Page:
The Green Party is calling for the Labour administration to work with the GMB union and local businesses in the city to find better ways of managing the city’s waste. Cllr Jillian Creasy has submitted a motion to next Wednesday’s Full Council meeting, which is likely to be lobbied by people worried about the reduced opening hours of the five recycling centres (“dumpit sites”).
The motion recognises that, when the city moves to fortnightly black bin collections, the pressure for people to recycle their waste will intensify and a cut in services could result in more fly tipping. It also points out that, as resources become scarce, there is more and more money to be made from re-using and recycling. Unfortunately, because of the Council’s long-term contract with Veolia to manage the city’s waste, the council can’t take advantage of much of this income. The profit is kept by the subcontractor, SOVA Recycling, or shared with Veolia.
Cllr Creasy commented, “When the tender for the five recycling centres came up for renewal, the Labour administration should have worked more closely with the unions, local businesses and the voluntary sector to come up with innovative solutions. As it is, Veolia and Sova Recycling are making a profit while the service has been cut and jobs lost. This shows again that long term contracts with private companies are a mistake.” ENDS
The motion is as follows:
Notice Of Motion Given By Councillor Jillian Creasy
That this Council:-
(a) recognises that the introduction of fortnightly black bin collections will increase the pressure for householders to recycle their waste;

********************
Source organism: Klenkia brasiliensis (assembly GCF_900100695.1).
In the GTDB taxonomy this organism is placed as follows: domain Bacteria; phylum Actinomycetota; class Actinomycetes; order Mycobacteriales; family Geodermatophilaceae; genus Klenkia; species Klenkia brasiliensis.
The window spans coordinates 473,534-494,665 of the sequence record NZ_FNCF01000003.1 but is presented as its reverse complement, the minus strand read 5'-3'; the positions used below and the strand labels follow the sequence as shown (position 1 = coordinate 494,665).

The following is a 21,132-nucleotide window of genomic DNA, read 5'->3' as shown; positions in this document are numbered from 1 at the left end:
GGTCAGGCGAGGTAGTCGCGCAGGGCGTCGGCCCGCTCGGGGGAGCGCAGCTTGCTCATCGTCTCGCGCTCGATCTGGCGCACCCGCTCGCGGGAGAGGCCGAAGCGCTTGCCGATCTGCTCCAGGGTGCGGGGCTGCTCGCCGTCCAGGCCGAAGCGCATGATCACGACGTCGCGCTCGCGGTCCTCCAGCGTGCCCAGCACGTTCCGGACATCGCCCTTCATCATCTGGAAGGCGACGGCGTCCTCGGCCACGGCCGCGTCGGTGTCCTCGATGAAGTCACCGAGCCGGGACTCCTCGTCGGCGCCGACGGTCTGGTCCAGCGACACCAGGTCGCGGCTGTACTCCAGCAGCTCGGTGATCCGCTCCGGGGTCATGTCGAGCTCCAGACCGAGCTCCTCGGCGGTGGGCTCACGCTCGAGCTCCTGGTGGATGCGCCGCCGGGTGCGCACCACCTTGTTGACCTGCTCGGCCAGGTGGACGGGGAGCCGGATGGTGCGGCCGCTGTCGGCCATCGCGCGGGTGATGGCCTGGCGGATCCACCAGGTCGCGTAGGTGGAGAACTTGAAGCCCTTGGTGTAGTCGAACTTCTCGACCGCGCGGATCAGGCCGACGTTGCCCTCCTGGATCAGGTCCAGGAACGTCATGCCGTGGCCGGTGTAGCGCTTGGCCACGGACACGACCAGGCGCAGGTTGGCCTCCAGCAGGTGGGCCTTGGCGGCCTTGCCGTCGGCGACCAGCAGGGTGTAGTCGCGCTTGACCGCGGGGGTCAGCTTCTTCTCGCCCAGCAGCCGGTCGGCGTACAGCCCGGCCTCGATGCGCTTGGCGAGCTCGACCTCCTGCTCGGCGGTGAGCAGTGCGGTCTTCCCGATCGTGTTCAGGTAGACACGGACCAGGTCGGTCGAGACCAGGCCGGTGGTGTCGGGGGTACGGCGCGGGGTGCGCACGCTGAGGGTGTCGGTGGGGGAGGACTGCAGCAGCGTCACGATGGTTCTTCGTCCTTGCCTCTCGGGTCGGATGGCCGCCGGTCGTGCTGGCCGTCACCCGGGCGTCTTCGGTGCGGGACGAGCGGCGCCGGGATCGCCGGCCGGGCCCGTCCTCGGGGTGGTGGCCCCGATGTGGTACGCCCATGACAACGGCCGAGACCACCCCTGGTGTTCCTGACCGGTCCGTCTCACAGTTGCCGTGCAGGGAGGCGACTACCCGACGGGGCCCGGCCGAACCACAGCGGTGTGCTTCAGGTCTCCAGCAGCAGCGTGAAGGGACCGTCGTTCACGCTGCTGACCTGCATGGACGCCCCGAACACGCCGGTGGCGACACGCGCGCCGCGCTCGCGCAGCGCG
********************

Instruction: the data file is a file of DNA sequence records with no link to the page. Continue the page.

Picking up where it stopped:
(b) recognises the valuable service provided by the 5 recycling centres across the City which allow members of the public and small businesses to dispose of waste in a socially and environmentally responsible manner and that a reduction in this service may lead to more fly-tipping;
(c) recognises that, due to global resource depletion, the value of materials is increasing and the profit to be made from re-using and recycling is rising;
(d) would prefer any such profit to be used to maintain and improve the service to the public and the business community and to create local job opportunities rather than boost the income of profit-making national or multinational companies and their share-holders;
(e) recognises that the front line workers and their union representatives can provide inside knowledge about services and make useful suggestions about more efficient and innovative ways of running services;
(f) is therefore disappointed that the recent retendering of the recycling centre service is based on reduced opening hours and loss of jobs and believes that there has been a failure to set up sustainable and future-proof arrangements; and
(g) notes that similar mistakes are being made across the whole field of waste management and urges the new Cabinet Member for Environment, Waste and Streetscene to undertake meaningful discussions with the GMB Union and to visit small and medium enterprises (SMEs) involved in waste management and recycling in the City.